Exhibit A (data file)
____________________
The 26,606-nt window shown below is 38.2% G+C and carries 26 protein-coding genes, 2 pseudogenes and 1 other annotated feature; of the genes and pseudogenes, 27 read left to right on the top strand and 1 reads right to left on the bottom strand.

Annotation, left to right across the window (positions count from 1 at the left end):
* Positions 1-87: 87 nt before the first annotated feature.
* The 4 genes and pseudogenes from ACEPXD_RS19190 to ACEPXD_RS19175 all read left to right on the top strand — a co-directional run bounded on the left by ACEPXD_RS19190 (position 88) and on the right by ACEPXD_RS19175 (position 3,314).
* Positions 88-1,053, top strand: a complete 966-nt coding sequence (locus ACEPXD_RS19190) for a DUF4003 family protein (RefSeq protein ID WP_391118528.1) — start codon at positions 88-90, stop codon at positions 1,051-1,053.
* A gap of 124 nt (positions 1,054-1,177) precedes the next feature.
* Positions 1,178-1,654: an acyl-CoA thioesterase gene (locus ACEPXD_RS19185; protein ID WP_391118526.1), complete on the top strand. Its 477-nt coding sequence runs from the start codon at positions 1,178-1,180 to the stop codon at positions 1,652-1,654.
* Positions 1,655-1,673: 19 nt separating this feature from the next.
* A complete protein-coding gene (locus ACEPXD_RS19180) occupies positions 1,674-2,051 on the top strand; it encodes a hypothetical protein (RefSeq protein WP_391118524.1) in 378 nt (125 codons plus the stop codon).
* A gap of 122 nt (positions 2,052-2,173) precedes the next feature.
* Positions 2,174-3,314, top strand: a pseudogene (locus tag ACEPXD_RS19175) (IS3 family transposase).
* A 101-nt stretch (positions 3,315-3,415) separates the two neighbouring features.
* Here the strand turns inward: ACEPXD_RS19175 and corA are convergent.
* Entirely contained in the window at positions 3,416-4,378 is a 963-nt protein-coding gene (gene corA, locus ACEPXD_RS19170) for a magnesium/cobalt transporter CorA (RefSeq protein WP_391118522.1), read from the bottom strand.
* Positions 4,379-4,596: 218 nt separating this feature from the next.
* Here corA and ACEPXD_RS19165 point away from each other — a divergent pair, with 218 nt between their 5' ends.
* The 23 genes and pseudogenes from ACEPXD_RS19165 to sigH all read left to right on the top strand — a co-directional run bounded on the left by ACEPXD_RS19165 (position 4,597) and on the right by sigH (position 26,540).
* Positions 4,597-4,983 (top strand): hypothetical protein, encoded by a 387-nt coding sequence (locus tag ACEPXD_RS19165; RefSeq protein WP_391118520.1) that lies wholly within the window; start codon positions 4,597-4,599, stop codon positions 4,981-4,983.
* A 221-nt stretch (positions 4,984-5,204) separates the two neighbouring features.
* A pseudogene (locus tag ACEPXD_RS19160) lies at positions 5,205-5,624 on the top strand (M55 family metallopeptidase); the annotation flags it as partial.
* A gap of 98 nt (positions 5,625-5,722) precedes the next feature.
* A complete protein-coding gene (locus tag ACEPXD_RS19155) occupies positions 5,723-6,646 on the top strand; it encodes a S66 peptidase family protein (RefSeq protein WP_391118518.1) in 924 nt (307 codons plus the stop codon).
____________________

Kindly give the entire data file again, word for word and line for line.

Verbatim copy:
The 26,606-nt window shown below is 38.2% G+C and carries 26 protein-coding genes, 2 pseudogenes and 1 other annotated feature; of the genes and pseudogenes, 27 read left to right on the top strand and 1 reads right to left on the bottom strand.

Annotation, left to right across the window (positions count from 1 at the left end):
* Positions 1-87: 87 nt before the first annotated feature.
* The 4 genes and pseudogenes from ACEPXD_RS19190 to ACEPXD_RS19175 all read left to right on the top strand — a co-directional run bounded on the left by ACEPXD_RS19190 (position 88) and on the right by ACEPXD_RS19175 (position 3,314).
* Positions 88-1,053, top strand: a complete 966-nt coding sequence (locus ACEPXD_RS19190) for a DUF4003 family protein (RefSeq protein ID WP_391118528.1) — start codon at positions 88-90, stop codon at positions 1,051-1,053.
* A gap of 124 nt (positions 1,054-1,177) precedes the next feature.
* Positions 1,178-1,654: an acyl-CoA thioesterase gene (locus ACEPXD_RS19185; protein ID WP_391118526.1), complete on the top strand. Its 477-nt coding sequence runs from the start codon at positions 1,178-1,180 to the stop codon at positions 1,652-1,654.
* Positions 1,655-1,673: 19 nt separating this feature from the next.
* A complete protein-coding gene (locus ACEPXD_RS19180) occupies positions 1,674-2,051 on the top strand; it encodes a hypothetical protein (RefSeq protein WP_391118524.1) in 378 nt (125 codons plus the stop codon).
* A gap of 122 nt (positions 2,052-2,173) precedes the next feature.
* Positions 2,174-3,314, top strand: a pseudogene (locus tag ACEPXD_RS19175) (IS3 family transposase).
* A 101-nt stretch (positions 3,315-3,415) separates the two neighbouring features.
* Here the strand turns inward: ACEPXD_RS19175 and corA are convergent.
* Entirely contained in the window at positions 3,416-4,378 is a 963-nt protein-coding gene (gene corA, locus ACEPXD_RS19170) for a magnesium/cobalt transporter CorA (RefSeq protein WP_391118522.1), read from the bottom strand.
* Positions 4,379-4,596: 218 nt separating this feature from the next.
* Here corA and ACEPXD_RS19165 point away from each other — a divergent pair, with 218 nt between their 5' ends.
* The 23 genes and pseudogenes from ACEPXD_RS19165 to sigH all read left to right on the top strand — a co-directional run bounded on the left by ACEPXD_RS19165 (position 4,597) and on the right by sigH (position 26,540).
* Positions 4,597-4,983 (top strand): hypothetical protein, encoded by a 387-nt coding sequence (locus tag ACEPXD_RS19165; RefSeq protein WP_391118520.1) that lies wholly within the window; start codon positions 4,597-4,599, stop codon positions 4,981-4,983.
* A 221-nt stretch (positions 4,984-5,204) separates the two neighbouring features.
* A pseudogene (locus tag ACEPXD_RS19160) lies at positions 5,205-5,624 on the top strand (M55 family metallopeptidase); the annotation flags it as partial.
* A gap of 98 nt (positions 5,625-5,722) precedes the next feature.
* A complete protein-coding gene (locus tag ACEPXD_RS19155) occupies positions 5,723-6,646 on the top strand; it encodes a S66 peptidase family protein (RefSeq protein WP_391118518.1) in 924 nt (307 codons plus the stop codon).